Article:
Influence of Fabric Overlap on the Ultimate Capacity of Pipes Rehabilitated with Fiber–Reinforced Compositeهمایش آشنایی با تکنولوژیهای نوین بهسازی لرزه ای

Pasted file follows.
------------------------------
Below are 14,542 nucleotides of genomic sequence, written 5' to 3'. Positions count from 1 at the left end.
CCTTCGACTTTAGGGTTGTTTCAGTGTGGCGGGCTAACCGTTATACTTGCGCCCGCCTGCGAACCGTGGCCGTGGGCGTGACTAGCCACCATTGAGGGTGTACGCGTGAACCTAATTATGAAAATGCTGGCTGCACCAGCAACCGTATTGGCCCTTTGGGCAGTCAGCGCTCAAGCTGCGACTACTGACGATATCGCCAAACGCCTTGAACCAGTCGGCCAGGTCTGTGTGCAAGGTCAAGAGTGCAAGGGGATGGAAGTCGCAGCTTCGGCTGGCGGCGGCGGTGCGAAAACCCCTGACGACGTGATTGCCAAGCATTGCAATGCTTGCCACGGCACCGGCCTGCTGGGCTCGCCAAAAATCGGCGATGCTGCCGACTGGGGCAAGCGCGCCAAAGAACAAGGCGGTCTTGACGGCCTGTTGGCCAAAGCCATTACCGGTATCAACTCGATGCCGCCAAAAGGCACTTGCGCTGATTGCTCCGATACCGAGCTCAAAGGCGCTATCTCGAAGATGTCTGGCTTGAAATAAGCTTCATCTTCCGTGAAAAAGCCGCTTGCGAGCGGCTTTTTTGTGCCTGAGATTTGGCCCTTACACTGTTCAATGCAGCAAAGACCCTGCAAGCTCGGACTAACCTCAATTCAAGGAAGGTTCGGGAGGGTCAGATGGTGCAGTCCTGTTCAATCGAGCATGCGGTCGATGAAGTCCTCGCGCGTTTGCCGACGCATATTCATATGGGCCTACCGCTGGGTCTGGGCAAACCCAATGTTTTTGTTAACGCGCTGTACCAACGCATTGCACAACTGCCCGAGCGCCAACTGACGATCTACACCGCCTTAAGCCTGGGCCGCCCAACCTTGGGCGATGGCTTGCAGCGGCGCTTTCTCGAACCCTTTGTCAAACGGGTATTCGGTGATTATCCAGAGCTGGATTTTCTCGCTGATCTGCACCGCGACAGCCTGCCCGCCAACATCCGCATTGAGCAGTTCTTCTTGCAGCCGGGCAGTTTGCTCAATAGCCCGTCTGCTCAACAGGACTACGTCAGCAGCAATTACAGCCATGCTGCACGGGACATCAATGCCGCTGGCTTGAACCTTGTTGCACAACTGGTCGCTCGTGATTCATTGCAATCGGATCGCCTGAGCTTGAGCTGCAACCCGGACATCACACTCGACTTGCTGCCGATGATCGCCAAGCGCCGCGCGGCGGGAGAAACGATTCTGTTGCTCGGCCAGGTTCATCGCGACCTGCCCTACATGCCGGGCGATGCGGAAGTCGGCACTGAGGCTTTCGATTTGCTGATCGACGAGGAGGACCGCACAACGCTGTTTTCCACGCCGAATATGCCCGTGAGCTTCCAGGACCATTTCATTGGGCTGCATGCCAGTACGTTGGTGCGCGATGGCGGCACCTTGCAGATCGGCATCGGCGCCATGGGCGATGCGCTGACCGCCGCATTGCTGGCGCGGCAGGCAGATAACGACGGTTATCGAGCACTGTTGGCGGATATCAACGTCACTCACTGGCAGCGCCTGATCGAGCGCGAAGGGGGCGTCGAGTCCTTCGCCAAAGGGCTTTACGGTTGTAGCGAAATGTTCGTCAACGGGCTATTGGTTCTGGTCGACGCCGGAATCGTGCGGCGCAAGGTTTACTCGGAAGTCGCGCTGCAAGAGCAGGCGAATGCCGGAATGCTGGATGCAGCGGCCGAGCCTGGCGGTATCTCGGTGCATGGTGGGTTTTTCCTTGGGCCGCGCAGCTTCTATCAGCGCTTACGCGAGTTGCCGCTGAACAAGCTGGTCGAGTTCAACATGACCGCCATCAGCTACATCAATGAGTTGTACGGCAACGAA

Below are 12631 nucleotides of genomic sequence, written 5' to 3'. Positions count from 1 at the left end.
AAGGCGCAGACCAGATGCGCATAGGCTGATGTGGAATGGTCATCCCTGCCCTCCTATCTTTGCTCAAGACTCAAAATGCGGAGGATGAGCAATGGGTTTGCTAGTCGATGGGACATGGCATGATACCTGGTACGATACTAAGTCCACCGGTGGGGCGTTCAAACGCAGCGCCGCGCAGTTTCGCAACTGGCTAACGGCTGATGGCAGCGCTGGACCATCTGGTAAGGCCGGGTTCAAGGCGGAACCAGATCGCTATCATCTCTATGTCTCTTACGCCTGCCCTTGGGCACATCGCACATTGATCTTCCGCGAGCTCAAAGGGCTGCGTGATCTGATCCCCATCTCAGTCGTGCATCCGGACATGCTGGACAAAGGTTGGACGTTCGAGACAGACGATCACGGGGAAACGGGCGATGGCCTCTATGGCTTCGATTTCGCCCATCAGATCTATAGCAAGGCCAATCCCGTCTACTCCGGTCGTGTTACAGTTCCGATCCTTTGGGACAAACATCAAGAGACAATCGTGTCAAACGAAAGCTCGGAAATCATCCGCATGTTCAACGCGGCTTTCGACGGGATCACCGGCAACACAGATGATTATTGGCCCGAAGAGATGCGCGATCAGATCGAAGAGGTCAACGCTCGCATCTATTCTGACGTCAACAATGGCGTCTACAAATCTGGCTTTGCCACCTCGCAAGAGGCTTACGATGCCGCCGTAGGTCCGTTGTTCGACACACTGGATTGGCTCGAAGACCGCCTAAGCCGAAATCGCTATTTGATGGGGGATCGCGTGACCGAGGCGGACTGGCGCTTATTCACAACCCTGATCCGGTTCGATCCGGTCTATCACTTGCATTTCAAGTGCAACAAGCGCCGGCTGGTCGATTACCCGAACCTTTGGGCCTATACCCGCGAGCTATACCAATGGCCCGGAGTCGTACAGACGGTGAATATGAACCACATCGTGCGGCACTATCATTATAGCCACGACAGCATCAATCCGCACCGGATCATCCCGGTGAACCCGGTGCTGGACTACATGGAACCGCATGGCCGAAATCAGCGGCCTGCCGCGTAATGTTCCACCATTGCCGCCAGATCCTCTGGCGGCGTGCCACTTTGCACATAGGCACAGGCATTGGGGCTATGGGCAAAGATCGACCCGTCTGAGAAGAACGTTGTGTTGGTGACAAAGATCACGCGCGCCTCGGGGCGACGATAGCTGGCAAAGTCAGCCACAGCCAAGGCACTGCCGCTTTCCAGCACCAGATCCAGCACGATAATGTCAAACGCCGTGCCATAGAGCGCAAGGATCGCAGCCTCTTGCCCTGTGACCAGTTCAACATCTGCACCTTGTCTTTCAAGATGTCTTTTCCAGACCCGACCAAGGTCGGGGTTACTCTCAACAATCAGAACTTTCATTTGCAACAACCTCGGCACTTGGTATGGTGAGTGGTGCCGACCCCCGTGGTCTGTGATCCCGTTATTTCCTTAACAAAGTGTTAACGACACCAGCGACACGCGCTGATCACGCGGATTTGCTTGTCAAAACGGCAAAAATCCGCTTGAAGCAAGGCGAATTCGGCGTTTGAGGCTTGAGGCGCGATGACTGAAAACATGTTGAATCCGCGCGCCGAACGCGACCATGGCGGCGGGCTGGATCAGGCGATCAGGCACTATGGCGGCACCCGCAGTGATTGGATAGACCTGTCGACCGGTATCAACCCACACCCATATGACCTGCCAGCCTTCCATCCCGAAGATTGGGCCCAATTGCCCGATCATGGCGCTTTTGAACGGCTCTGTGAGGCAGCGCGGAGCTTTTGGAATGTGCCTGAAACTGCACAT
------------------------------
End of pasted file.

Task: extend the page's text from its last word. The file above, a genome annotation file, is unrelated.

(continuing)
Steel pipelines must endure various of stresses during their service life, as they are subject to harsh elements, such as salt water, or corrosive chemicals that may cause external or internal defects in pipe wall. These defects, could in turn affect the pipes performance, in which case, the pipe must be either strengthened or repaired. A relatively new method of pipeline repair in use today is the application of fiber–reinforcement plastic composites (FRP) as external reinforcement. Typically, this includes the use of a unidirectional, continuous strand glass fiber fabric in a resin, wrapped around the region of the defect, in order to improve the local strength properties of pipe. As the region of defect becomes large or continues over a long length of pipe, multiple stripes of fabric must be used to cover the area. Due to the limitations of the practical dimensions of these fabrics, the ultimate capacity of the repaired system is affected by the resulting fabric overlap configuration. This study was done as a preliminary examination of the effects of the overlap configuration resulting from wrapping of such composite around steel pipes on the pipe’s ultimate capacity. Several wrapping configuration were investigated in this phase of our study. Reinforced (wrapped) pipe specimens were fabricated and tested to attain the ultimate capacity of the repairs under quasi–stasis internal pressure. The experimental results showed that from a comparative viewpoint, most of the configurations investigated did not significantly affect the capacity of the pipe when FRP was wrapped circumferentially. However, the biased wrap configuration proved to be the most efficient wrapping configuration.<\div>
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